UN asks for the end of nuclear testing

Sunset over UN building Sunset over UN building Daryan Shamkhali on Unsplash

27 September 2021

The Security Council of the United Nations (UN) urges for full enforcement of the Comprehensive Nuclear-Test-Ban Treaty 

On the occasion of the 25th anniversary of the Comprehensive Nuclear-Test-Ban Treaty (CTBT), Mr. Robert Floyd, the Executive Secretary of the Comprehensive Nuclear-Test-Ban Treaty Organization (CTBTO), spoke in front of the Security Council about its progress since its adoption in 1996. The anniversary, while being a cause for celebration, served as an occasion to reinforce the importance of proper and full implementation of the treaty. The establishment of the CTBT marked a watershed in the history of global disarmament and in the fight against the development of weapons of mass destruction. In fact, the Treaty has since its creation received worldwide support counting 185 signatures and 170 ratifications. Nonetheless, after years of extensive negotiations, the treaty is still to be enforced, lacking ratification from eight countries: the US, China, Iran, Israel, Egypt, India, Pakistan and North Korea.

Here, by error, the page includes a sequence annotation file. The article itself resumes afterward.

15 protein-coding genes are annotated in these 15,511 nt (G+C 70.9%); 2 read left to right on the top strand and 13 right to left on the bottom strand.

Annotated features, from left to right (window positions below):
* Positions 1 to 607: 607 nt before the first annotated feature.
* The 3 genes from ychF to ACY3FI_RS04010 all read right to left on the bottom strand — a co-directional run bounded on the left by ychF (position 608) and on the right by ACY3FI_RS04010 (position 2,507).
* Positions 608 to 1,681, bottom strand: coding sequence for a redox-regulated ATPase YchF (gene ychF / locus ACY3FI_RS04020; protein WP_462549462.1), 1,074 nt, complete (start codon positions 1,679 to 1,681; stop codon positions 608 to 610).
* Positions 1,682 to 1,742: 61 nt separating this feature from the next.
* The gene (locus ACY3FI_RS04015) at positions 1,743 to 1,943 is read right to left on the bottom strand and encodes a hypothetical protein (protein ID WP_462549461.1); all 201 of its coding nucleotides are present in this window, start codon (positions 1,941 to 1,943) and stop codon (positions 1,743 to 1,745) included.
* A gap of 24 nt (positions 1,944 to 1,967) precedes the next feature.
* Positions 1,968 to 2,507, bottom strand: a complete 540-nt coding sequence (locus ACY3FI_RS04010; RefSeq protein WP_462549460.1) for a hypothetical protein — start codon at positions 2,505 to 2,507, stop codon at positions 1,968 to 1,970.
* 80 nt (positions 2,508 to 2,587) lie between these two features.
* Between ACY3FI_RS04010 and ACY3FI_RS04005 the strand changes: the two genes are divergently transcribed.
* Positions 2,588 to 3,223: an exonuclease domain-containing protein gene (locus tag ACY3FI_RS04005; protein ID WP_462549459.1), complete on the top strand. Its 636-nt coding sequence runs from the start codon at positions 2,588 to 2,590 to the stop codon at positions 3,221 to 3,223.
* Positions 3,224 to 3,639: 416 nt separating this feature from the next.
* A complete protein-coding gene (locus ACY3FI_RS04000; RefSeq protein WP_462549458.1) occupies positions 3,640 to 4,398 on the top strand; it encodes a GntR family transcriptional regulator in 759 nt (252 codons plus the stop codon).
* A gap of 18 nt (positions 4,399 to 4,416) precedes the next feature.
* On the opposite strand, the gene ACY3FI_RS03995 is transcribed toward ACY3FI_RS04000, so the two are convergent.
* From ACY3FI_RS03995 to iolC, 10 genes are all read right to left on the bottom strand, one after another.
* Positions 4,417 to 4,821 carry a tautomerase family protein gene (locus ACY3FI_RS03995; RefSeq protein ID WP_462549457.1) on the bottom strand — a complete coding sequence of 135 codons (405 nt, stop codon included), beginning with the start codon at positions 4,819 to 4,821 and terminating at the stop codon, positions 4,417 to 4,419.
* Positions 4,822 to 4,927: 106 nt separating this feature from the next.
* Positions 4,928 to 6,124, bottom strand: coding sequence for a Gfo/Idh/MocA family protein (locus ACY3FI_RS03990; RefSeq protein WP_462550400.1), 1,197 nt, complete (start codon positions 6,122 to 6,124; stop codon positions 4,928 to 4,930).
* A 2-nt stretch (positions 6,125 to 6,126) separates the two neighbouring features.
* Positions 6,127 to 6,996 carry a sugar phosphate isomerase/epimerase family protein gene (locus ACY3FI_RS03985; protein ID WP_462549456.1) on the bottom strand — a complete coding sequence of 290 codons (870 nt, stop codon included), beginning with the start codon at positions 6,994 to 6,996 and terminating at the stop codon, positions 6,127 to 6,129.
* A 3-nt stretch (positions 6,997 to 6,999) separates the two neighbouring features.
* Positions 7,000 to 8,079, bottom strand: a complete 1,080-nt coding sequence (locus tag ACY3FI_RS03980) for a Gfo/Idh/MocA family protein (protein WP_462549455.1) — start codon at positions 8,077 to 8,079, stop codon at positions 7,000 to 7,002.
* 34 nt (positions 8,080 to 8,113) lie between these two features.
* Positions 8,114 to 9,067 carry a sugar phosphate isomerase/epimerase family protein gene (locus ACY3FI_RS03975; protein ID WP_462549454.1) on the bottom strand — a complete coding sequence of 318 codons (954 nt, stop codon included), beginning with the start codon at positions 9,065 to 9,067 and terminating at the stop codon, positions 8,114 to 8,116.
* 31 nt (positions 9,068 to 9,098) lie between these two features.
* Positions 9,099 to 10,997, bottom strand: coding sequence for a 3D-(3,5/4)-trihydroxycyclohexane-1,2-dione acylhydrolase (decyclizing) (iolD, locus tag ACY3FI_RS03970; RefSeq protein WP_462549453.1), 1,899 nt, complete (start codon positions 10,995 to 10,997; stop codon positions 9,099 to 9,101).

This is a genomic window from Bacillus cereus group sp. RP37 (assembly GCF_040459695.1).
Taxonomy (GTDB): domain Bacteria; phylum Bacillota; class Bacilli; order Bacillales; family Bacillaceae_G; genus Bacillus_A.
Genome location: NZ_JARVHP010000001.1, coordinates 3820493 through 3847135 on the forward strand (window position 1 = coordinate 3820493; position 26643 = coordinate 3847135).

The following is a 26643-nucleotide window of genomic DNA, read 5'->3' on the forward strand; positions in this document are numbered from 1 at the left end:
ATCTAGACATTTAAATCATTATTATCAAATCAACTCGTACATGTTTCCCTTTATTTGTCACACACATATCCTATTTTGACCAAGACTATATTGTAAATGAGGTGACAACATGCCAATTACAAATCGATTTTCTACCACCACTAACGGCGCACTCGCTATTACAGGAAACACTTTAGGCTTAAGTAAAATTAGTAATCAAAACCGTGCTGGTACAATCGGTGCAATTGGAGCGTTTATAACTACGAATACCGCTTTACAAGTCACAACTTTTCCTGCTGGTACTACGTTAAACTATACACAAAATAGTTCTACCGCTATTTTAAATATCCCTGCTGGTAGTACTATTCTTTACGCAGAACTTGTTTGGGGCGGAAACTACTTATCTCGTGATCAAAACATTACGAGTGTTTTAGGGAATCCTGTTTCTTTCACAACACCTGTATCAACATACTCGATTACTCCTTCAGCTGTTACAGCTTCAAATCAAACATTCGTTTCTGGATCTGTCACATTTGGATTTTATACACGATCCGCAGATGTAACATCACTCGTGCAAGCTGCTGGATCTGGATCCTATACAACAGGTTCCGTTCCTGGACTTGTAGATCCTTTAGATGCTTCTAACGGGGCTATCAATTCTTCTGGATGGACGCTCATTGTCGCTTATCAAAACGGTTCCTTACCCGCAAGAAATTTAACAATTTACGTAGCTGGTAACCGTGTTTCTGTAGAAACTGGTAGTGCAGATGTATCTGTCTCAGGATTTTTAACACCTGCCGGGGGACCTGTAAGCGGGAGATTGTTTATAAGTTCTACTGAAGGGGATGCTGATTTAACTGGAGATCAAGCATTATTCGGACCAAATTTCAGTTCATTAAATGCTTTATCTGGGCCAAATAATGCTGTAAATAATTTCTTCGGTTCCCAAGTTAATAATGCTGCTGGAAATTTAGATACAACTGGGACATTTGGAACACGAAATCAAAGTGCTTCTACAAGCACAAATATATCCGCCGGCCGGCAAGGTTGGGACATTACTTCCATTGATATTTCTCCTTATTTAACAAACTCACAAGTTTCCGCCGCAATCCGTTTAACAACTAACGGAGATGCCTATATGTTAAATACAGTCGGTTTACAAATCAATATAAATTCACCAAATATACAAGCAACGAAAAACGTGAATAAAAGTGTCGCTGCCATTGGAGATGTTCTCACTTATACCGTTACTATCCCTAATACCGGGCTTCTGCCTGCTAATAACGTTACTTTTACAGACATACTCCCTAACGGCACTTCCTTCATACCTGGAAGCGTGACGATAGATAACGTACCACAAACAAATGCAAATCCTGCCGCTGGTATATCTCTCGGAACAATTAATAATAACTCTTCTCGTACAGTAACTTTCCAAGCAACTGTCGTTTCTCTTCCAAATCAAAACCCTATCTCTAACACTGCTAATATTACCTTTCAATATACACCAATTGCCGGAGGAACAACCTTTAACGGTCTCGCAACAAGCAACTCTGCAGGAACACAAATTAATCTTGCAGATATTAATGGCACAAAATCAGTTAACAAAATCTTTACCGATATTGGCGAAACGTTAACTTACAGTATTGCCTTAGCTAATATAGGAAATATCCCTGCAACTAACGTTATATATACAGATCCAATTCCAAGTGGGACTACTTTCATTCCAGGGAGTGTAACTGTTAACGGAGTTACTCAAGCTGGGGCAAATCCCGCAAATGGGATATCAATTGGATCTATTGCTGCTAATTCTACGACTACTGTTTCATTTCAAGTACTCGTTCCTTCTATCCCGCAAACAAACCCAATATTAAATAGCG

Despite the progress made so far, it remains crucial to renew international engagement to global disarmament and to ultimately strive for a nuclear-weapons-free world. “Nuclear testing not only created geopolitical instability and supported the development of more powerful and deadly nuclear weapons, but it also caused untold human suffering and environmental damage” stated Mr. Floyd on the subject, defining anniversaries as “a time for renewal of commitments.”
UN Under-Secretary-General of Disarmament Affairs, Izumi Nakamitsu expressed concern reporting a progressive weakening of multilateral nuclear disarmament diplomacy. Moreover, Ms. Namikatsu pointed out the significant permanent harm that nuclear testing had on the environment worldwide, as well as its consequences regarding the development, innovation and alarming increase of nuclear arsenals. 

Mr. Floyd ultimately called for “universally applied, non-discriminatory, and verifiable prohibition on nuclear testing”. Then, he concluded the UN Security Council Briefing with an optimistic outlook towards the future of disarmament: “Every signature and ratification we gain this coming year will be a cause for great celebration, and I trust that we will have much to celebrate.”

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Author: Arianna Previtera

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